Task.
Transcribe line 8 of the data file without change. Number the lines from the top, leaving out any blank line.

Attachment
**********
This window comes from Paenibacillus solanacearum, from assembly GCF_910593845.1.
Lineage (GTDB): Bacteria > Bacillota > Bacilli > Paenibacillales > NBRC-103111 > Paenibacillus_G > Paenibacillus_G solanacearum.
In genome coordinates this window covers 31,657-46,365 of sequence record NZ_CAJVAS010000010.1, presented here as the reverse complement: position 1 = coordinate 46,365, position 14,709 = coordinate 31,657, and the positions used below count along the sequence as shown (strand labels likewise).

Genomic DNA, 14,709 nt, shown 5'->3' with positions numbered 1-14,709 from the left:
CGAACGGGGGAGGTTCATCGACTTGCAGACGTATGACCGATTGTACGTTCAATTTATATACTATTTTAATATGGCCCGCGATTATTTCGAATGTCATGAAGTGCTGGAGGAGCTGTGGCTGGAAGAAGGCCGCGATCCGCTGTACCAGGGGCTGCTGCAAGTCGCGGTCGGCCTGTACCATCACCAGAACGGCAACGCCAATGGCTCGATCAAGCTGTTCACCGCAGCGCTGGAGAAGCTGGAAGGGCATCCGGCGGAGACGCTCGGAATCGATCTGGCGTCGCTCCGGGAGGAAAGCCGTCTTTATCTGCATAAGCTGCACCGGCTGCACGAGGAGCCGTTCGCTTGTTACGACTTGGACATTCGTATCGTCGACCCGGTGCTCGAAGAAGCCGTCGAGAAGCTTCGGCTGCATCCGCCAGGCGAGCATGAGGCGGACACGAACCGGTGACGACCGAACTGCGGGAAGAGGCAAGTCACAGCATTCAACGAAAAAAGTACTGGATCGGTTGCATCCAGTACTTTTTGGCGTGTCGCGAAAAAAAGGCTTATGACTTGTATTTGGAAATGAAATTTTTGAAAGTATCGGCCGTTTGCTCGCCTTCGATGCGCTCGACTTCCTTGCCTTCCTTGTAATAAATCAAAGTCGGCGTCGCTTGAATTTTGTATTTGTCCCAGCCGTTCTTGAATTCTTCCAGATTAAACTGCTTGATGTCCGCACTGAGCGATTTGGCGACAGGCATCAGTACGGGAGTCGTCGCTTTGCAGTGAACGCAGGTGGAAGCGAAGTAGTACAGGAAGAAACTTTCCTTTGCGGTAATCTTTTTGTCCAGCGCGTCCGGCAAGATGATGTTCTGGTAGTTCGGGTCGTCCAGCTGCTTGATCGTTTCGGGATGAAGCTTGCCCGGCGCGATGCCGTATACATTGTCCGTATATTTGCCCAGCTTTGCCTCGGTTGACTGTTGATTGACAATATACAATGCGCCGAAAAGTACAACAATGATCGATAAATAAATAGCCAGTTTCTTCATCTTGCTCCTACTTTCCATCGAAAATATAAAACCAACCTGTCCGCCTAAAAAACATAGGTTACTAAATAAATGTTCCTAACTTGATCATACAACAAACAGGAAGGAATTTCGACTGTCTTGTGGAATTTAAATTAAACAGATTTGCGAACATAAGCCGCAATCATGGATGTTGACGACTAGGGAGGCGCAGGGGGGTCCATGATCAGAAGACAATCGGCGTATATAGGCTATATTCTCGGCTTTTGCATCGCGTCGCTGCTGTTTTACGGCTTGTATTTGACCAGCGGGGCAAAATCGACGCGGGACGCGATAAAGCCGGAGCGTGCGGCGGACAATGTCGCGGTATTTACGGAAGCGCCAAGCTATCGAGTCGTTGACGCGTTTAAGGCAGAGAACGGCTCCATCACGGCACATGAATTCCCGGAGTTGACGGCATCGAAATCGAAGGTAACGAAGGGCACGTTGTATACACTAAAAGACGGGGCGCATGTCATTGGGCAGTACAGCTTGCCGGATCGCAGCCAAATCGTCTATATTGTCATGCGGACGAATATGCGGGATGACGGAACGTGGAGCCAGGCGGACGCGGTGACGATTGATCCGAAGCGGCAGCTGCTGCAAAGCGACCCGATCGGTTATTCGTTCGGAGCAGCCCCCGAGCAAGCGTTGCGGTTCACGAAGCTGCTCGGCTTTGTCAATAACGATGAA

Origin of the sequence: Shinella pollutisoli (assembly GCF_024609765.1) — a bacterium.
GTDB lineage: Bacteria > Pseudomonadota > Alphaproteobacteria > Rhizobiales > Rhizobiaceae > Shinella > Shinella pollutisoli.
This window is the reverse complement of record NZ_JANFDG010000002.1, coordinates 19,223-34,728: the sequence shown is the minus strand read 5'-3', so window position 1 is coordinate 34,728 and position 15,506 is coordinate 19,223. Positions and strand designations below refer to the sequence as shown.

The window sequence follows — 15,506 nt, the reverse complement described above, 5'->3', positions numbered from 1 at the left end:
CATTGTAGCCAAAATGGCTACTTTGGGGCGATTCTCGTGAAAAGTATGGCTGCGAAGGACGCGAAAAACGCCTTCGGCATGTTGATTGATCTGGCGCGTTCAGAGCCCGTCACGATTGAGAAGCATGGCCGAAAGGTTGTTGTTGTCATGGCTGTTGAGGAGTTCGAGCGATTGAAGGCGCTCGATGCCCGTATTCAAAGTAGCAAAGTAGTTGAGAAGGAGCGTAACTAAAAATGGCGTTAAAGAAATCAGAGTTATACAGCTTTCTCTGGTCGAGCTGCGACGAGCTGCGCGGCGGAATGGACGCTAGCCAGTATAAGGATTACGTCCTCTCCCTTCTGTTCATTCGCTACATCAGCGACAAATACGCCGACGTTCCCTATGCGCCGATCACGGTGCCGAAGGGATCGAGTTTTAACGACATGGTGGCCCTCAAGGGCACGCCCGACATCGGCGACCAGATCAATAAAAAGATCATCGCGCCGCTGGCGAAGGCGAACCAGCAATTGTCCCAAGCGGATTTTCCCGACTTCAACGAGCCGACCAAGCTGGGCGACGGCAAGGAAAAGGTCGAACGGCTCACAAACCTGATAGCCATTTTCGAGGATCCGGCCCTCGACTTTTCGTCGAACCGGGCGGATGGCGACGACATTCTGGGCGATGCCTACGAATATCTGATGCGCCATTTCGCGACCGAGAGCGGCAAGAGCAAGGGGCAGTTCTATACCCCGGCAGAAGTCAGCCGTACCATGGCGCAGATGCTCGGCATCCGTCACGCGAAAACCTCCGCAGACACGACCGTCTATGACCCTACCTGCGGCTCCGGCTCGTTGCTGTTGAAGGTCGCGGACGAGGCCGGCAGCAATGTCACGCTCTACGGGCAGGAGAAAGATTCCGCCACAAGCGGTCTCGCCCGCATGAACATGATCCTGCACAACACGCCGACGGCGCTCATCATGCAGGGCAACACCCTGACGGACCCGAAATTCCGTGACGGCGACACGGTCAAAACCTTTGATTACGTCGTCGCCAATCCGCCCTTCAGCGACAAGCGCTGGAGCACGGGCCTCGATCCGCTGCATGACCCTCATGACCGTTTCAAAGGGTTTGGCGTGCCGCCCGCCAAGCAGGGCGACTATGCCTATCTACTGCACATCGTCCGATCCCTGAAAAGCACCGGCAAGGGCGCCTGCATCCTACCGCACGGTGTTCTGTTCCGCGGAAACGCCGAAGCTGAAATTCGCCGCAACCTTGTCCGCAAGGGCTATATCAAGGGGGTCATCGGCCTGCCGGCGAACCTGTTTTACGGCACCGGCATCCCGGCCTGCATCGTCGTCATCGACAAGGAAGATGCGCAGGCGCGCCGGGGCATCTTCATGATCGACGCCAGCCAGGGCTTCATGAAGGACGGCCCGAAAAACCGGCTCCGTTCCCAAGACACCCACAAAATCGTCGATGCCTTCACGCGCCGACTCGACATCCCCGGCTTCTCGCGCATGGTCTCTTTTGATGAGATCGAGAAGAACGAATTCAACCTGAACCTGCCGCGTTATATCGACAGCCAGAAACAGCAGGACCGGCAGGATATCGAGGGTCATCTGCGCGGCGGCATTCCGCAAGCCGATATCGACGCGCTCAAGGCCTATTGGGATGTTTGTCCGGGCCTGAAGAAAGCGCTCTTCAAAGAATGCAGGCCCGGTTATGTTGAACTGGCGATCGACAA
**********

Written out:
This window is the reverse complement of record NZ_JANFDG010000002.1, coordinates 19,223-34,728: the sequence shown is the minus strand read 5'-3', so window position 1 is coordinate 34,728 and position 15,506 is coordinate 19,223. Positions and strand designations below refer to the sequence as shown.